Just like any other sport, horse racing has its fair share of defining moments. If you’re a horse racing fan (and you certainly should be), then you’ll probably already be able to bring a fair few of them to mind; those moments that you’ll tell other people about for years to come, the moments that you’ll remember fondly if you’re an enthusiast. Of course, it isn’t possible to recap every amazing thing that has happened throughout the storied history of the sport. Still, we wanted to pay homage to this incredible pastime, so here, without further ado, are some of the greatest moments in horse racing history.
Alright, we’re copping out a little here with our first entry, but we want to draw attention to just how iconic the Royal Ascot is as an event. It’s one of the most important moments on the horse racing calendar, and so literally any win, any horse that crosses the finish line, is a special moment. We’re going to throw our lot in for the 2021 race, though; Berkshire Shadow’s victory was special in an event that trainer Andrew Balding told Betway is “the focal point of what we (horse racing professionals) try to achieve”.
At the time that American Pharoah took home the Triple Crown victory, it had been a stunning 37 years since any horse had achieved the feat. American Pharoah had already won the Kentucky Derby and followed that victory up with another stunner at the Preakness Stakes, so now it was all down to the Belmont Stakes. At the beginning of the race, it didn’t look like American Pharoah was going to take the crown, but then he picked up the pace and left his competitors in the dirt. His Belmont Stakes win was the second-fastest ever, behind Secretariat (not a bad place to be!).
Horse racing enthusiasts will already know the name of Mine That Bird, but if you haven’t heard the tale, draw up a chair. Conditions were awful for Mine That Bird’s race in the 2009 Kentucky Derby; the rain had poured overnight, which meant the ground was the perfect consistency for getting stuck. Mine That Bird’s start was horrible, but he quickly found his hooves and ended up 6-and-three-quarter lengths ahead of the competition by the time of the last half-furlong. Mine That Bird’s victory would go down in history as the fastest Kentucky Derby win since Secretariat’s 1973 victory.
Secretariat is another horse completely deserving of his immense fame. Back in 1973, Secretariat was ready to break records, and that’s exactly what he did when he ran the Belmont Stakes. The course is a mile and a half long, and Secretariat managed to run it in a staggering 2 minutes, 24 seconds. That’s a record that still stands today, which means that the Belmont Stakes has arguably never seen a horse as special as Secretariat was. He would go on to sire daughters who would then mother several successful racehorses, so Secretariat’s line was just as powerful as he was.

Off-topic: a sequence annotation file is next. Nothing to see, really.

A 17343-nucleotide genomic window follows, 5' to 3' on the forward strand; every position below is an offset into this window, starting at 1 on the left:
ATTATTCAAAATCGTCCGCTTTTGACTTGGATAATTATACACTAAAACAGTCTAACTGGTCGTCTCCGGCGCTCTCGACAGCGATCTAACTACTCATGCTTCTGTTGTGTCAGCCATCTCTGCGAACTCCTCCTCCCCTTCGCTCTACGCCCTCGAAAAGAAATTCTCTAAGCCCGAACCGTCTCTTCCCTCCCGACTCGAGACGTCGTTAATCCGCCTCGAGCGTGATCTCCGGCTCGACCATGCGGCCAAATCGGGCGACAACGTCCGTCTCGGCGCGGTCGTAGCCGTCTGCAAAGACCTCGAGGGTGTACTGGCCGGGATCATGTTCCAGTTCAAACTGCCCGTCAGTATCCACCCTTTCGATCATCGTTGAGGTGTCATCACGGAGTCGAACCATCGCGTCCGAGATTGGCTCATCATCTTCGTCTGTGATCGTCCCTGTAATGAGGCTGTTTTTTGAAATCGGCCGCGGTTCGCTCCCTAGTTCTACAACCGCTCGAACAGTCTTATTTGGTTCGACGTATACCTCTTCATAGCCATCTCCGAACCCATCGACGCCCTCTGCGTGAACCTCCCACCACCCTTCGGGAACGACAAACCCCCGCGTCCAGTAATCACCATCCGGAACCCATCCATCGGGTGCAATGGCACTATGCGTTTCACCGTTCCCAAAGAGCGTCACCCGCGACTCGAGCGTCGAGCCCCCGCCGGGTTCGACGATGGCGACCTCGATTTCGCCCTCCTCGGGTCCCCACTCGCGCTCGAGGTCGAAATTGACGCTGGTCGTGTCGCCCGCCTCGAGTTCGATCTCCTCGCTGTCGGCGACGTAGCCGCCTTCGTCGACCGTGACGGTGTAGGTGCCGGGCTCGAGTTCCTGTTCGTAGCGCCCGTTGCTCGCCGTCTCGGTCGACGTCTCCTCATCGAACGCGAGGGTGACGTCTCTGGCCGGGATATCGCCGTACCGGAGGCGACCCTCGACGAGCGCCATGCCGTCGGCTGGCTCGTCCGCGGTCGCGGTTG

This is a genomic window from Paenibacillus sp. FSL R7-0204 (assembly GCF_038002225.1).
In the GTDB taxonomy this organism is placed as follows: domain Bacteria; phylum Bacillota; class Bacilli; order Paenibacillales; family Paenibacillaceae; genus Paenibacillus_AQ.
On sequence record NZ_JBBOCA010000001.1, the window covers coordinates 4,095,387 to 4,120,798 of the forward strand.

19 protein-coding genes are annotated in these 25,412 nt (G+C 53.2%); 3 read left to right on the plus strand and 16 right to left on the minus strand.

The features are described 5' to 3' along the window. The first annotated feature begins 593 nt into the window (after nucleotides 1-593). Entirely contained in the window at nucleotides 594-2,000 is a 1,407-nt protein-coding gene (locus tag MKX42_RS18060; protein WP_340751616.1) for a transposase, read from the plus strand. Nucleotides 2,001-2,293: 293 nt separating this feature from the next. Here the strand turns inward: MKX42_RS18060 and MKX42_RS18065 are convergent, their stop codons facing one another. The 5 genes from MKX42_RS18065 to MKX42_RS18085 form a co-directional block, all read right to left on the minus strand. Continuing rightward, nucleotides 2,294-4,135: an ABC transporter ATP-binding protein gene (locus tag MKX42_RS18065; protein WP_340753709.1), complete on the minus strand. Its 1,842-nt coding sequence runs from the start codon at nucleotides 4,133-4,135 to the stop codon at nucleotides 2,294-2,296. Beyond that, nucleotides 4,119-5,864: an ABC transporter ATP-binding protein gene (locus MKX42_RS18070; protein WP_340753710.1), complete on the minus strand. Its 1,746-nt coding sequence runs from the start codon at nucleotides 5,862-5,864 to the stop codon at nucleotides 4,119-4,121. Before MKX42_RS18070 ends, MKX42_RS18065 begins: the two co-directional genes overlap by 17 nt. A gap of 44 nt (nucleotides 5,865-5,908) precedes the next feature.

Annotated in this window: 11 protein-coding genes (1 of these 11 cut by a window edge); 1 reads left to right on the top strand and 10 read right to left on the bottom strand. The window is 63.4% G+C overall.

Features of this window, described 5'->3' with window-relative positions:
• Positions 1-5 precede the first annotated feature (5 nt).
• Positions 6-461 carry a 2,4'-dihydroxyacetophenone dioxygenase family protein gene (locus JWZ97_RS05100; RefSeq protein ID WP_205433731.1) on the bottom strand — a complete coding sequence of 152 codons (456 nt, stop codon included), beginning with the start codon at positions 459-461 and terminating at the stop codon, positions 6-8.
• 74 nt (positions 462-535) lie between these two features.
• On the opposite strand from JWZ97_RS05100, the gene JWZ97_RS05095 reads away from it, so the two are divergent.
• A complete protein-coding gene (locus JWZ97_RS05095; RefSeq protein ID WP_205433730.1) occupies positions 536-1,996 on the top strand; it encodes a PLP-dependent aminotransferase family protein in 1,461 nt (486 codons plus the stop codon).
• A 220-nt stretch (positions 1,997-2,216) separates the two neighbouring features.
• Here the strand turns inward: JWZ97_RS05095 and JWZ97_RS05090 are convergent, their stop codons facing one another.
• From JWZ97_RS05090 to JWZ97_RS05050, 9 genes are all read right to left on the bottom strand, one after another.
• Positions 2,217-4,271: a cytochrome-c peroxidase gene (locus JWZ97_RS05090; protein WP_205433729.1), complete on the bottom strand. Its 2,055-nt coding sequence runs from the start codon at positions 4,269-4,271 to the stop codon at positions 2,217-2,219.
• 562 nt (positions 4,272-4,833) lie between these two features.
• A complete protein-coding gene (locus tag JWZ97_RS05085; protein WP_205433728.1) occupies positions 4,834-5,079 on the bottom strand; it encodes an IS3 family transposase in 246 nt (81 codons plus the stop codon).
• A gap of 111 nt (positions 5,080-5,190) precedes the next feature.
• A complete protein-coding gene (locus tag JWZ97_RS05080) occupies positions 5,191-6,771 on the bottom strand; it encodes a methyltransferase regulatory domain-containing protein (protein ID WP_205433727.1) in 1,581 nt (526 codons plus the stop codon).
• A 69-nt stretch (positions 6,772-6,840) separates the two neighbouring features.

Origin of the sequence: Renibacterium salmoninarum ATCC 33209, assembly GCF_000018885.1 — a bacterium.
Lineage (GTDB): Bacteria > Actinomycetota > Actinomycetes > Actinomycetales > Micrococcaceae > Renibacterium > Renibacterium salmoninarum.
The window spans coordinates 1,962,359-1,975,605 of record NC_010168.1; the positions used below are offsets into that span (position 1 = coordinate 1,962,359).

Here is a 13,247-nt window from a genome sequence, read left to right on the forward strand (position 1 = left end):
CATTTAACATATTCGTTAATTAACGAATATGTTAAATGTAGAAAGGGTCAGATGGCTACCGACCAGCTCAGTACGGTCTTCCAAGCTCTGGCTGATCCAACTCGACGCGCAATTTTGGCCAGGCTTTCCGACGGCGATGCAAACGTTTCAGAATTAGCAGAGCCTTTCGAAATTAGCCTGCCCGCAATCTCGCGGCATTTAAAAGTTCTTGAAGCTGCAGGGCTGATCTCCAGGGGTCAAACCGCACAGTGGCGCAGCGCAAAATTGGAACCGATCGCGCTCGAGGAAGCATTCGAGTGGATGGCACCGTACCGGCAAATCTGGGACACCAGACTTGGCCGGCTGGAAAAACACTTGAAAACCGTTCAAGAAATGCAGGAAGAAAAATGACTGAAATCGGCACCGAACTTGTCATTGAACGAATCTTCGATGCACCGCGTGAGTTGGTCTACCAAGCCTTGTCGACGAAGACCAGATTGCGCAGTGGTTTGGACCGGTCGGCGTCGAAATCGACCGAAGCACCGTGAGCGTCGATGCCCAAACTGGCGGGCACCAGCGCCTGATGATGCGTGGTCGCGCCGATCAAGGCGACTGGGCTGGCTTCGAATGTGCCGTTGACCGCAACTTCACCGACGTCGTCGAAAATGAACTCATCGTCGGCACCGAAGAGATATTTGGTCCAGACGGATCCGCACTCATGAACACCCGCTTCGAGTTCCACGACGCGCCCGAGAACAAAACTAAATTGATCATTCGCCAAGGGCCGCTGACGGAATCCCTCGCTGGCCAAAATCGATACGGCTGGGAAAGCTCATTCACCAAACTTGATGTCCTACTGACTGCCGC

When you think about horse racing clashes of the titans, this race between Grundy and Bustino has to qualify. Four years after Steven Spielberg released his taut masterpiece Duel, another tense battle between two great rivals was due to take place. Right out of the gate, it wasn’t obvious who was going to win; both Grundy and Bustino were furious monsters battling for dominance. Neither was far ahead enough to guarantee victory until Grundy managed to edge ahead, securing the win and putting his name in the history books. To this day, both horses are remembered as legends.
There’s a good reason that Red Rum is one of the most famous horses of all time. Of course, the horse has managed to achieve a number of stunning victories in his time, but almost none are as stunning as his incredible win at the Grand National in 1973. Crisp was set to dominate the race; indeed, he’d been ahead for some time, and being ahead by a staggering 20 lengths, it was pretty much guaranteed that he would win. Unfortunately, his opponent was the legendary Red Rum, who managed to inch past Crisp right at the end of the race, claiming victory by a single quarter of a length. Close!
One of the most famous pieces of horse racing commentary ever to grace the microphone came in 1981, when Shergar was racing at the Epsom Derby. Shergar was, of course, the favourite to win the Derby; after all, this is Shergar we’re talking about. However, nobody was quite prepared for just how decisive Shergar’s win would be. As he began to open up his lead, commentator Peter Bromley proclaimed that you would “need a telescope” to see the other horses in the race, so massive was Shergar’s lead. Suffice it to say that Shergar achieved victory that day.
In 2008, the legendary horse Kauto Star suffered an embarrassing setback as he lost to the horse Denman by seven lengths at Cheltenham. Kauto Star had been the favourite at that competition, so his loss was especially jarring (although both horses had been trained by Paul Nicholls, so really, the victory was his). However, in 2009, it was all to play for, and Kauto Star clearly wanted his crown back. He went on to destroy Denman by an astonishing 13 lengths, easily winning back his title and becoming the first ever horse to do so.